Diagnostic Notes on The Bachelorette
reality sugar-spun the too-white teeth of each
contestant clicking like the pop of orbit gum out of the pack
for three months i’ve found myself devouring gaze pinned
on their economy of vulnerability are you here
for the right reasons? do you know how to play the game?
i admit, i was cynical at the beginning of this journey.
thought The Bachelorette could never be for me.
then the moon is out again the sliver in my chest waxes
and bloats. an emptiness swells more space than it should.
yes, love, your absence fills me
a sugarcane nausea a tug in the throat a waiting.
but enough about me. so what, i was a skeptic? you have to trust
the process: the careful giving over of the self the tender pit
of small talk. Becca sits in front of a man
and he tells her he is his mother’s only surviving child
the other two dead (a few years apart) of overdose.
we first kissed a few weeks after your last bad relapse.
but it isn’t this I think of first, it’s my nervousness
as you turned each pill bottle in your hand bare chested
the milk spilt moon silvering my twin bed into halves
and didn’t ask. just waited until it unspooled. that year of sharp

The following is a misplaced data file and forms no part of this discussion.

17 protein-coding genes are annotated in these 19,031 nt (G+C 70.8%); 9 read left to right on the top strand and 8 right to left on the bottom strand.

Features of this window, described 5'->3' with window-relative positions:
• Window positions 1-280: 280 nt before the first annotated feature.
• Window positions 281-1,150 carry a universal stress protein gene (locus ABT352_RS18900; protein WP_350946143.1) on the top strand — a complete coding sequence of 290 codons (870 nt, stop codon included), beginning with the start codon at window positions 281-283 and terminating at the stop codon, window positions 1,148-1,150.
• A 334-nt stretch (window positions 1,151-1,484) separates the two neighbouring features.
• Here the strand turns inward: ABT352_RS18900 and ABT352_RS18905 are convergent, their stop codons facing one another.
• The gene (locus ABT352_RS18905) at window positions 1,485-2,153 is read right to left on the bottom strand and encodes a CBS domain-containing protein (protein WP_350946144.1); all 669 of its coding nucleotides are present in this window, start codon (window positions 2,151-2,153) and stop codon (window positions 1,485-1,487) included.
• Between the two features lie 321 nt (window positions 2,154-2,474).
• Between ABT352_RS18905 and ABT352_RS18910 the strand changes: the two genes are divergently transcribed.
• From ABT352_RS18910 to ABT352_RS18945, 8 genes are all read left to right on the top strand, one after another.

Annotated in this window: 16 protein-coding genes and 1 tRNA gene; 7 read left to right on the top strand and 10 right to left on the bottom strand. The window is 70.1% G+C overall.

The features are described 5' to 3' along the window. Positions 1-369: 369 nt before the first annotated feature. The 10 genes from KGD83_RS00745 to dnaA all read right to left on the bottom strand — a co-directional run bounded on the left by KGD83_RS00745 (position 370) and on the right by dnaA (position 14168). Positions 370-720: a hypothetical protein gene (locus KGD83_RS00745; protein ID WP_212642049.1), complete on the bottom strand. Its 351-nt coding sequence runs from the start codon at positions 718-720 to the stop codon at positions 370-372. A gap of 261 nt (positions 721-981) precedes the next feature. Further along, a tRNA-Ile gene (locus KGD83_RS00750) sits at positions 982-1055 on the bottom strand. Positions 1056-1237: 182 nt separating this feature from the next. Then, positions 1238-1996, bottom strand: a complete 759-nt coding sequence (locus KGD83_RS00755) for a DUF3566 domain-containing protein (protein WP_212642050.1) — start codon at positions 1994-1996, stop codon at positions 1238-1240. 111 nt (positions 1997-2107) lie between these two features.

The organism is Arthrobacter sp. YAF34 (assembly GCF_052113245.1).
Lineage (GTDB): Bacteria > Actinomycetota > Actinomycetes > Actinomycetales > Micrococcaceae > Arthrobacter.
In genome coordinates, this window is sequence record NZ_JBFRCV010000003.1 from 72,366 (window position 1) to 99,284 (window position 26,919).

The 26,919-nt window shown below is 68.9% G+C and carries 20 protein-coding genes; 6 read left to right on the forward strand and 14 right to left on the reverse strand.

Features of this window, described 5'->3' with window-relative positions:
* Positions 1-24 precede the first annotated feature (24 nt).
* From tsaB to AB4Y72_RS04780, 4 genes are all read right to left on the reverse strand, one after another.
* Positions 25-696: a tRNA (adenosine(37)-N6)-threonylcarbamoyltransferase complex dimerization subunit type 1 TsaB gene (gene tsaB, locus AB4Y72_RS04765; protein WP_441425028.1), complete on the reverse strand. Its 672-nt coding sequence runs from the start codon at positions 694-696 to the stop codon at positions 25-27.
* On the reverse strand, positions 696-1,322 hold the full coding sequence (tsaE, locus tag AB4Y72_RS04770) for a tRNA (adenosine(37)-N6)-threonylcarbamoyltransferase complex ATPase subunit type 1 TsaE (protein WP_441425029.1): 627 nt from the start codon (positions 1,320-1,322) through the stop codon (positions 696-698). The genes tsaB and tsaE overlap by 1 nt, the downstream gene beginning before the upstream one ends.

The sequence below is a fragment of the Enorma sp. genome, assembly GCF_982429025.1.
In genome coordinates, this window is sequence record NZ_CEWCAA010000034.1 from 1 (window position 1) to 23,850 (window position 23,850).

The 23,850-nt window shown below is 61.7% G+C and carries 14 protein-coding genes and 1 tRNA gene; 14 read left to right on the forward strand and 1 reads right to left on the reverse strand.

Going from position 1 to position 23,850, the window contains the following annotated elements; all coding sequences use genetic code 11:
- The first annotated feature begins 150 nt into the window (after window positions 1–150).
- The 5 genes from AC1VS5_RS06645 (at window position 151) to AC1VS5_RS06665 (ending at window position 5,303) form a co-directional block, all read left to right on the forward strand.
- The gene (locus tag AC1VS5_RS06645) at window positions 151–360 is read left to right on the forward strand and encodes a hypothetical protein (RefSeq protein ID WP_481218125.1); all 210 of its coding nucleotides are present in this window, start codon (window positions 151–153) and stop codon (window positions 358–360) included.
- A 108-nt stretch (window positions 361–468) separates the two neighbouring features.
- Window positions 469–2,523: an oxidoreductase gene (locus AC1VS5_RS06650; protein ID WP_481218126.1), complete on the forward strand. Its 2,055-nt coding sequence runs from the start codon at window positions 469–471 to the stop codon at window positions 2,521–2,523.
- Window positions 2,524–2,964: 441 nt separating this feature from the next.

and shiver. that was when i knew i was falling.
later, you will bandage the scars you kissed. it’s a risk to strip so early.
to show your hand. how good or bad. how it shakes. after champagne
& a dinner date, Becca sends the suitor home.
something about spark or lack of it or maybe following her heart.
but through the canned rejection and recycled mantras, i find myself,
still always rooting for love smiling into curled fingers
as someone else spills their guts & hopes they stick.
Caroline Shea was formerly the Editor in Chief of Vantage Point Magazine and the 2014 Kenyon Young Writers Workshop anthology, where her work was featured. Her poetry has appeared in Bad Pony Magazine, Souvenir, and Moonsick Magazine. She lives in New England and works as an editorial assistant for a local women-run small press.